Music – afterthought or essential element?

Animation, Info, linkedin, Uncategorized, Video Jan 06, 2014 Comments Off on Music – afterthought or essential element?


I’ve been writing, producing, and creating informational video productions for many years. In almost every production I’ve done, music has been one of my first considerations, and it has almost never been brought up by the client until I have mentioned it.

Music, in most cases, is essential to establishing the pace of the edit, creating a mood, smoothing out transitions, and adding to the impact of the overall presentation. It tells the viewer how to feel. It is not something which should just be slapped on after the editing is done; it should be a carefully considered part of any video production.

And I’m not saying this because I’m a musician – imagine any feature film with the music track turned off, and you’ll get what I’m talking about. Carefully chosen music, and it doesn’t have to be expensive custom music, is as much a part of a production as the voice over.

When I think music, I also think sound effects, since I am an animator. The sound effects in a production move things along, and dramatize what’s being shown. When I prepare a script, I am always cognizant of what the sound and music are going to be doing at any point. Even text on the screen can often benefit from a whoosh or a thud now and then – it moves things along.

When you’re choosing the music for your own production never let your musical preferences get in the way. I struggle with this on every production – it’s difficult to put aside your musical tastes. Some times it’s best to let the producer choose the music for you. And never use unlicensed music in a production; unless you like lawsuits! I’ve seen clients who’ve produced stuff in house just rip a cut from their favorite CD and post the production to the web. They might not get caught, but any kind of music piracy is actively pursued these days. It’s not worth the risk, when you can purchase “sound alike” music from many sources; and that’s legal.

So how do you choose the appropriate music? There are three main considerations:

1. Mood, Tempo, and Pacing
The first one really boils down to what type of production you’re doing. If it’s a corporate video, and you’re featuring a new technology or ground-breaking process, excitement will be your first consideration. That will really determine your tempo and pacing to a certain degree, since audiences don’t get excited by a slow pace and tempo. Think about what you want your audience to walk away with. If it’s a fund-raising video for a religious organization, you may well want your audience to be empathetic with your cause, in which case a slow pace and emotional theme may be perfect.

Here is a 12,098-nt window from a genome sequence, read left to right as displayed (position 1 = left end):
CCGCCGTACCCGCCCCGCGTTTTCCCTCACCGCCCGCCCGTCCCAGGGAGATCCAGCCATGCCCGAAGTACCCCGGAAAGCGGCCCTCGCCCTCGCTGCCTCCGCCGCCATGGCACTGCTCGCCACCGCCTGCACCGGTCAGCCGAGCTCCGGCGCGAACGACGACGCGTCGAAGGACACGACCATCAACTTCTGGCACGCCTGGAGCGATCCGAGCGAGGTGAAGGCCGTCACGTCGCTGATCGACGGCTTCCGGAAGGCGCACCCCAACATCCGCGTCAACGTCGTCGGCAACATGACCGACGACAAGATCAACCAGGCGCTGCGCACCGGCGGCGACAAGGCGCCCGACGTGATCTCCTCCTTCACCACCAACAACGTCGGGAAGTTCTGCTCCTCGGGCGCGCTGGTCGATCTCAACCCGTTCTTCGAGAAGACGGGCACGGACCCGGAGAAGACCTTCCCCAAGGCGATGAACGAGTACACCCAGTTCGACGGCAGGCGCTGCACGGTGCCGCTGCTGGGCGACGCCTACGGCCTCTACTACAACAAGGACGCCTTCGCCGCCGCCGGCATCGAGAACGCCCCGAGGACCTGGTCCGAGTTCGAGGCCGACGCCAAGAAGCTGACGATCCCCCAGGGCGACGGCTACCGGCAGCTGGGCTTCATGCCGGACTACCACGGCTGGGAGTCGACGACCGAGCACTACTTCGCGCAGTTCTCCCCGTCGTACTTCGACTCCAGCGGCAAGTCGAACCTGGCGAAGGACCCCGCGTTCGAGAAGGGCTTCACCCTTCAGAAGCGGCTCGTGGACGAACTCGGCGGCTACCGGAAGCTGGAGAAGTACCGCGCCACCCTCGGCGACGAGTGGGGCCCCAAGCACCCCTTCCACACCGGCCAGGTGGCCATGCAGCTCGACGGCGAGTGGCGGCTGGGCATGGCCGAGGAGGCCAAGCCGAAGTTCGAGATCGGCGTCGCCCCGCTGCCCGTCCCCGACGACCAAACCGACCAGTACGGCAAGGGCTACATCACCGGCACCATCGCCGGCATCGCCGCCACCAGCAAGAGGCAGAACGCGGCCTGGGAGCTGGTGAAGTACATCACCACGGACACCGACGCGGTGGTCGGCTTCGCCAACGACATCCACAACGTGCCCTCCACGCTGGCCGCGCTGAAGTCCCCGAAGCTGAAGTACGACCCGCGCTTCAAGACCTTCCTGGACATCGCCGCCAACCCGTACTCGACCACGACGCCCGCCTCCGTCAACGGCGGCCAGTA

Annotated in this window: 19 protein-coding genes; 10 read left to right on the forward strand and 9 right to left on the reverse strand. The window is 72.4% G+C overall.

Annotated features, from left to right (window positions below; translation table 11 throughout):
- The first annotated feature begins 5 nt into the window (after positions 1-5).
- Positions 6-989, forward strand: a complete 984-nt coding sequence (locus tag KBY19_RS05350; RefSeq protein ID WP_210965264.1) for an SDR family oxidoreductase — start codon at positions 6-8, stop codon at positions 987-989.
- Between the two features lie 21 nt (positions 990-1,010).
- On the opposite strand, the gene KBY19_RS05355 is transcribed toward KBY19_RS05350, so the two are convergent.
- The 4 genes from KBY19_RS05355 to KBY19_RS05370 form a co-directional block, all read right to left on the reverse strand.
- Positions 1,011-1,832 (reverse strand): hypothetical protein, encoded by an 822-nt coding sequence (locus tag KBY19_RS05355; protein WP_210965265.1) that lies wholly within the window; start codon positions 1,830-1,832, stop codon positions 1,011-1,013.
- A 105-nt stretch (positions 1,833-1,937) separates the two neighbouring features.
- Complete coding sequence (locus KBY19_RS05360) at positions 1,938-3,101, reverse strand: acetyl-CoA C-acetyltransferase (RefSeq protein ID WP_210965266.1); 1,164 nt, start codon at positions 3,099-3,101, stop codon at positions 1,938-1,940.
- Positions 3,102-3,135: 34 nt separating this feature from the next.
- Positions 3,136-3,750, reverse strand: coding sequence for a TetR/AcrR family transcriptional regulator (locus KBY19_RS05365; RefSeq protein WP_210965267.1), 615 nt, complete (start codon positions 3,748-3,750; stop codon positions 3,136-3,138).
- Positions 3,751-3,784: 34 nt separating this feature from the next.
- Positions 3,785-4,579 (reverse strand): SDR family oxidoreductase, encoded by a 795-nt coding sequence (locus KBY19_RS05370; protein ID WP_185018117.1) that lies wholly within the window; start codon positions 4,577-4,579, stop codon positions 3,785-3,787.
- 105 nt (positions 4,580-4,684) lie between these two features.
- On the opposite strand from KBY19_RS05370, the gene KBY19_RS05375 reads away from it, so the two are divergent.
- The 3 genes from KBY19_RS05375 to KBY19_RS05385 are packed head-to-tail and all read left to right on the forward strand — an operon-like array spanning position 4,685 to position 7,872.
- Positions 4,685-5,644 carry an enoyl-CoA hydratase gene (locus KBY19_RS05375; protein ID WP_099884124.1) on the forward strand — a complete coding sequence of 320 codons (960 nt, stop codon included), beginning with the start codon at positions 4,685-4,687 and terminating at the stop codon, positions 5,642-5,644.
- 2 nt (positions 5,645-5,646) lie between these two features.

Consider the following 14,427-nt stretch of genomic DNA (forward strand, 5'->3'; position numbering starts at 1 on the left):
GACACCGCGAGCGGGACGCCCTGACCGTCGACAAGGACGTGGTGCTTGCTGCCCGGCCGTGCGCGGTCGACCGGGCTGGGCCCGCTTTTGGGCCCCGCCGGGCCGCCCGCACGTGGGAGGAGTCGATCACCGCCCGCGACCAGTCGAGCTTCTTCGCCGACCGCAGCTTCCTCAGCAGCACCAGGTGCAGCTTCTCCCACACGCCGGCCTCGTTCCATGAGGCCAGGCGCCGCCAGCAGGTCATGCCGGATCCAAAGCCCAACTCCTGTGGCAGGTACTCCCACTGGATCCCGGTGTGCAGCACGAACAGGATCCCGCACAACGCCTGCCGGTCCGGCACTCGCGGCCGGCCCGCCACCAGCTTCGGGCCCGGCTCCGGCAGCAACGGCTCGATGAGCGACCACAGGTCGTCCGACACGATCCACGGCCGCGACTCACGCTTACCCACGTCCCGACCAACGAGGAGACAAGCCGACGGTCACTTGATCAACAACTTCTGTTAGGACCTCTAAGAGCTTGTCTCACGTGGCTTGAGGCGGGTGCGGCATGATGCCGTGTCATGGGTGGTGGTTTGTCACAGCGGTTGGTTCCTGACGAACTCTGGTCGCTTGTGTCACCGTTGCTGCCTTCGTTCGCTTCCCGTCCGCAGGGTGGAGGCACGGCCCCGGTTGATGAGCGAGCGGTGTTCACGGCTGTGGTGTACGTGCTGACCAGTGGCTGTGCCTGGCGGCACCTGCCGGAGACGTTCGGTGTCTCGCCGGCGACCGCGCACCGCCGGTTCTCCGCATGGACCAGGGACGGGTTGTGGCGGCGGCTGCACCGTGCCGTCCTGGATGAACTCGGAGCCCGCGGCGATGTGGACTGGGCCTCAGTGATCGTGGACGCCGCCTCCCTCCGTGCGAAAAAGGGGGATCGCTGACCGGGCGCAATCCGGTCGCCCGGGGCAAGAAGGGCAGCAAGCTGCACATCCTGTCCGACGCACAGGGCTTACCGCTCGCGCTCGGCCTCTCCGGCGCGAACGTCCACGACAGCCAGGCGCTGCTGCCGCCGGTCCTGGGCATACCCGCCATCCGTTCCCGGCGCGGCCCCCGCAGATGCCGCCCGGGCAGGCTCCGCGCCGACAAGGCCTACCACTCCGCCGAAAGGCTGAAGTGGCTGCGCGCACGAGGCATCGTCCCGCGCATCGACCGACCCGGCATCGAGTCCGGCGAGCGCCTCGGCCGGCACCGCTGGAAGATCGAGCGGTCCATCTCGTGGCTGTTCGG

2. Purpose and Functionality
The purpose and functionality will vary throughout the production. Bear in mind that many music libraries have clips available which include a theme, and variations of that theme. You might want to use a more up tempo version for the open, then slow things down to introduce segments, using the music to enhance your message. This consideration is more for the producer and editor than the client, but being aware of it can help you be a better viewer at the approval stage.

3. Audience and Distribution
Your target audience will play a part in which music you choose. If you’re marketing a product to teenagers, you most likely don’t want soft, syrupy music, especially for the intro. If you’re asking people to contribute to a good cause, you may want emotional music. There is no right or wrong – just look at what’s appropriate to your message. Your distribution plan these days will most likely be worldwide if you’re putting anything on the Web, so make sure that any music you license covers that, or is a royalty free purchase, in which case you can use it for anything.

So that’s it in a nutshell. Music should be an essential part of your planning process, and will help enhance the impact of your message, without your audience ever knowing it.


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